The sale of Gourmet Burger Kitchen for £120m ($160m) and plans to double the size of the chain does nothing to hide the fact that the casual dining market is in for a tough few years, critics say. South African firm Famous Brands said it signed "a mouth-watering" deal to buy the chain from buyout firm Capricorn Ventures earlier this month.
It added it planned to expand the group, founded in 2001 in Battersea, London, to double the business to 150 outlets over the next five years.
Kevin Hedderwick, Famous Brands' strategic advisor responsible for M&A activity said: "Quite simply, Gourmet Burger Kitchen is a best in class business."
However, growth in the casual dining market has been easing, hit by consumers opting against eating out and instead preferring to use mobile apps to order in.
Stifel analyst Jeffery Harwood says "market conditions are highly competitive".
The casual dining market, which comprises around 10,000 branded outlets in the UK, lifted 6.7% to £6.3bn last year, according to foodservice data firm Horizons. This compares with growth so far this year of around 5%.
"This is the kind of year-on-year growth that many industries would love to have," says Simon Stenning, executive director of food and drink analysts MCA. "But that does not hide the fact that the pace is slowing."
'Own goals' at dining outlets
This slower trading was demonstrated by the Restaurant Group last month, which runs over 500 outlets including Frankie & Benny's and Garfunkel's, which posted half-year operating profit down 4.4% to £37.5m.
The group said it will axe 33 sites and revamp its menus in a bid to turn its fortunes around. It also axed its chief executive Danny Breithaupt in August as a result of poor trading, replacing him with former Paddy Power boss Andy McCue, who takes up his post this month.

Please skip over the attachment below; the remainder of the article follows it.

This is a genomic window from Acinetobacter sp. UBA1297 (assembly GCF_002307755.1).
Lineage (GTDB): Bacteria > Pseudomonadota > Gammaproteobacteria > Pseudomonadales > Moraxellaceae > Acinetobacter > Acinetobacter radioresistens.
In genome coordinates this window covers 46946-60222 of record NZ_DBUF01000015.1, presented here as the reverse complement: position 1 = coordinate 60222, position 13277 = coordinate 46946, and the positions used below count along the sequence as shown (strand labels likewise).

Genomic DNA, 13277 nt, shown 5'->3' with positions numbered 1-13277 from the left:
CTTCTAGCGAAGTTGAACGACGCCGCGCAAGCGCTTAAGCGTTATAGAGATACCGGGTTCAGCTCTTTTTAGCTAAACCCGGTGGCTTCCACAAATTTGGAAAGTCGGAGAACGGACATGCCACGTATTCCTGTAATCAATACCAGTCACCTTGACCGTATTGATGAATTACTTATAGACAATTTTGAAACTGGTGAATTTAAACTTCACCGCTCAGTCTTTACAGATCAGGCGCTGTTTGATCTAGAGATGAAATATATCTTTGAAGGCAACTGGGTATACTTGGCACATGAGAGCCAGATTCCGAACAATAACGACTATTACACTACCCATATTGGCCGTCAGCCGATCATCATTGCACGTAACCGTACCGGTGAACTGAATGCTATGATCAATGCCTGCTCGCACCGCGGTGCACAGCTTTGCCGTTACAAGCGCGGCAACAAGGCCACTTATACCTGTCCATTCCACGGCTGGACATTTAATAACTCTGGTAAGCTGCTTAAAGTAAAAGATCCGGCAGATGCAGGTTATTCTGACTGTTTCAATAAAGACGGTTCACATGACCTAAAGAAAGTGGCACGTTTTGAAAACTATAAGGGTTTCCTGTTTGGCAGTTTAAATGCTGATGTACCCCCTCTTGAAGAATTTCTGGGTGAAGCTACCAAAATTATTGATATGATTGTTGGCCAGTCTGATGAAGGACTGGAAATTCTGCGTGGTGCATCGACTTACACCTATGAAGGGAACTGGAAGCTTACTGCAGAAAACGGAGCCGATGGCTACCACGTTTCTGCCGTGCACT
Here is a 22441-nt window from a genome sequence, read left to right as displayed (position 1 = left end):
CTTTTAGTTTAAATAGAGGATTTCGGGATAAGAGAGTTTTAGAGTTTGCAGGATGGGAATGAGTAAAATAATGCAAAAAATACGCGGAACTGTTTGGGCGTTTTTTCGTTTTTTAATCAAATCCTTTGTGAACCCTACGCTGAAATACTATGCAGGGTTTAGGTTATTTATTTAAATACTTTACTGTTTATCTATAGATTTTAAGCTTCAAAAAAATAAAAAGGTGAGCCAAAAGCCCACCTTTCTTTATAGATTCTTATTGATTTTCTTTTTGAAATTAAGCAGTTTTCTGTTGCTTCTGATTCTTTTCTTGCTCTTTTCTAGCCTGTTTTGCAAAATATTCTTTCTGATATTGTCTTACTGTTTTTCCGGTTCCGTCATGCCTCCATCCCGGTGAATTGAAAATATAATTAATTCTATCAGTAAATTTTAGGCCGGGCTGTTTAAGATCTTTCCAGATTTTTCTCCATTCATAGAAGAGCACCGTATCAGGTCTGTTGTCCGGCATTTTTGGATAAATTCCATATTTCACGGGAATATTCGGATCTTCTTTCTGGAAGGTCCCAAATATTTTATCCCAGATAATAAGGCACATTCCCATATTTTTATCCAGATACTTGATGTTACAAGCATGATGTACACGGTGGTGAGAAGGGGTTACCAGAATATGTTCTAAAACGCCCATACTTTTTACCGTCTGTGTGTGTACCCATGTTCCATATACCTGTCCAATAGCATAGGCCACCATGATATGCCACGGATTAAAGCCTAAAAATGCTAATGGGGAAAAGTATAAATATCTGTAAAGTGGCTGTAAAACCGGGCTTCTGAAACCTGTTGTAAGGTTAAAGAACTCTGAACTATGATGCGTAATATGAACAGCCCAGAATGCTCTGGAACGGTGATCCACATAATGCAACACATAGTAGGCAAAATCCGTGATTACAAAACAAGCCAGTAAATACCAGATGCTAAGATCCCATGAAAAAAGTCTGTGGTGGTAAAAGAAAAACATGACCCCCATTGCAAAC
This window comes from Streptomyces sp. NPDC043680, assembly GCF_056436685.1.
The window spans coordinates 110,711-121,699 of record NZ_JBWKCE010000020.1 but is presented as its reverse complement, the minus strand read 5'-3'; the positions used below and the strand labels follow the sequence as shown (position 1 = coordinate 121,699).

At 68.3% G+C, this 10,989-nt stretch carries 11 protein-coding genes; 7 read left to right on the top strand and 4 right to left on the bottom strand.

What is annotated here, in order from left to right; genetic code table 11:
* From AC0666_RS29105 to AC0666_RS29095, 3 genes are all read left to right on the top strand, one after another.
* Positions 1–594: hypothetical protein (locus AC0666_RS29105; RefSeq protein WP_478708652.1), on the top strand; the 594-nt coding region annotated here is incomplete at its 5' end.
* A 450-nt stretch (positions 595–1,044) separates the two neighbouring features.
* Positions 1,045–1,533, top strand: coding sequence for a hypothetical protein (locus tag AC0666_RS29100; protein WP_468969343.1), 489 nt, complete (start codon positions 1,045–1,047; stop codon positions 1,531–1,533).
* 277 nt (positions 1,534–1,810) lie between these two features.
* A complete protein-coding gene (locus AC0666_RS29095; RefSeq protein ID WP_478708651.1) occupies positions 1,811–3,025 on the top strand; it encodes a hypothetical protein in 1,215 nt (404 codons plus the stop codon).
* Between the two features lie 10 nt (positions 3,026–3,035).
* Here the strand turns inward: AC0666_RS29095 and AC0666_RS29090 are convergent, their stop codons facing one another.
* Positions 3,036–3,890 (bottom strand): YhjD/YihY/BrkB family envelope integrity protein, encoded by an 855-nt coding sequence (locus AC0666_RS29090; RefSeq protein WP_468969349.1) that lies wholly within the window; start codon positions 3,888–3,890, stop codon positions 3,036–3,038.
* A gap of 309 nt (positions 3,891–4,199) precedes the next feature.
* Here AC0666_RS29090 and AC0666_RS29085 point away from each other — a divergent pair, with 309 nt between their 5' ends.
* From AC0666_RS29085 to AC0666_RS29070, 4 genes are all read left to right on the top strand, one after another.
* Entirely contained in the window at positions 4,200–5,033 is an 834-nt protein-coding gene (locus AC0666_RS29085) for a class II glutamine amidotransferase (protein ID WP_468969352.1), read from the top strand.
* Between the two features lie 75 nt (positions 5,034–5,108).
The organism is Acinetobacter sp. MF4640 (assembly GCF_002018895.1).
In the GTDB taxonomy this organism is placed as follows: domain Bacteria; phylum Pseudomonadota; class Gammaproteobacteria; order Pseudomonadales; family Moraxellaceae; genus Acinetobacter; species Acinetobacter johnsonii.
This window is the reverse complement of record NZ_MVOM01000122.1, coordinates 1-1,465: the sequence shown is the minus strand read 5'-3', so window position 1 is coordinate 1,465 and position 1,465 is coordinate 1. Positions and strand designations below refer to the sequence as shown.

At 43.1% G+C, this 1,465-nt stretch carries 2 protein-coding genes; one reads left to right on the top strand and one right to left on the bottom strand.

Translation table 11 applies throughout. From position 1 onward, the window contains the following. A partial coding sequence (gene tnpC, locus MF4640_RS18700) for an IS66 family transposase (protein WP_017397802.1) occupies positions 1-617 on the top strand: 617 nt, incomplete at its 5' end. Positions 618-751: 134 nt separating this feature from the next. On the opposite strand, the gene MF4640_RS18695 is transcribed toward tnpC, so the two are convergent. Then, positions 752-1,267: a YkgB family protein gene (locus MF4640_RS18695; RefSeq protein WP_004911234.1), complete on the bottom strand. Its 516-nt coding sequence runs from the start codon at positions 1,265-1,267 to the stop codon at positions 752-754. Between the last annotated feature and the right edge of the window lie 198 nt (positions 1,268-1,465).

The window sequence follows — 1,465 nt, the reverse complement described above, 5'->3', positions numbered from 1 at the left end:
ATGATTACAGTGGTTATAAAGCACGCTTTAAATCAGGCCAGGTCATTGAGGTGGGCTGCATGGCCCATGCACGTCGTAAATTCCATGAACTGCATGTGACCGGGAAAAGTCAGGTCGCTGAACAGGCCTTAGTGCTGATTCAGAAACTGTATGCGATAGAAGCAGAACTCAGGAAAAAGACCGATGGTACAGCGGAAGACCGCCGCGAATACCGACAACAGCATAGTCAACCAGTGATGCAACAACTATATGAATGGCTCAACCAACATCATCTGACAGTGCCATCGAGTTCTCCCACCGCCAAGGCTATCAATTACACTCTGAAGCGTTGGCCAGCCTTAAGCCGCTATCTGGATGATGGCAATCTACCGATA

The Restaurant Group admitted that it had let prices drift too high at its key Frankie & Benny's brand in recent years, and had replaced favourites like chicken parmigiana with more "authentic" dishes that proved less popular.
Restaurant Group chairman Debbie Hewitt said: "We scored a lot of own goals over last three years. We can fix those."
Average lunch prices in this sector come in at around £13 per head, while dinner costs £19, according to MCA.
Pizza Express, with over 430 outlets, also said last month full-year like-for-like sales slipped 1.3% reflecting "a more challenging year for the UK casual dining sector" and "a more cautious consumer".
However, the business owned by Beijing-based buyout group Hony Capital, said revenues at the chain jumped 14.1% to £488m as a result of opening more UK and international outlets.
The chain, founded 51 years ago is one of the pioneers of this market, pointed to the "rapidly growing home delivery market" as an area it was responding to with the signing of a deal with delivery service Deliveroo in May after scrapping its own service earlier in the year.
By contrast the takeaway food market is showing no signs of hunger pains. Domino's Pizza posted record trading in the first half of the year in July with sales jumping 17% to £495m and pre-tax profit lifting 21% to £41m, with the group pointing to "a booming food delivery market".
Just Eat, the online takeaway food service that lets diners order food from 27,000 UK restaurants, raised its full-year forecasts after it said in May that like-for-like orders rose 41% in the first three months of its year compared to 12 months ago. The FTSE 250 firm raised its annual earnings by £4m to between £102m and £104m.
Home delivery competition
Competition from the expanding home delivery market is eating into the casual dining market that has enjoyed years of unbroken growth.
"The pace of growth in the casual dining market is going to be a little soggy over the next year or so," says Horizons managing director Peter Backman.
"Branded restaurants pushed out poorly-run independents after the last recession. But over the next couple of years competition will be intense and sales will be harder to come by as operations will have to be more finely tuned than ever."
The battle between restaurants and delivery services who want to tempt consumers into a night in, or a night out looks set to hot up.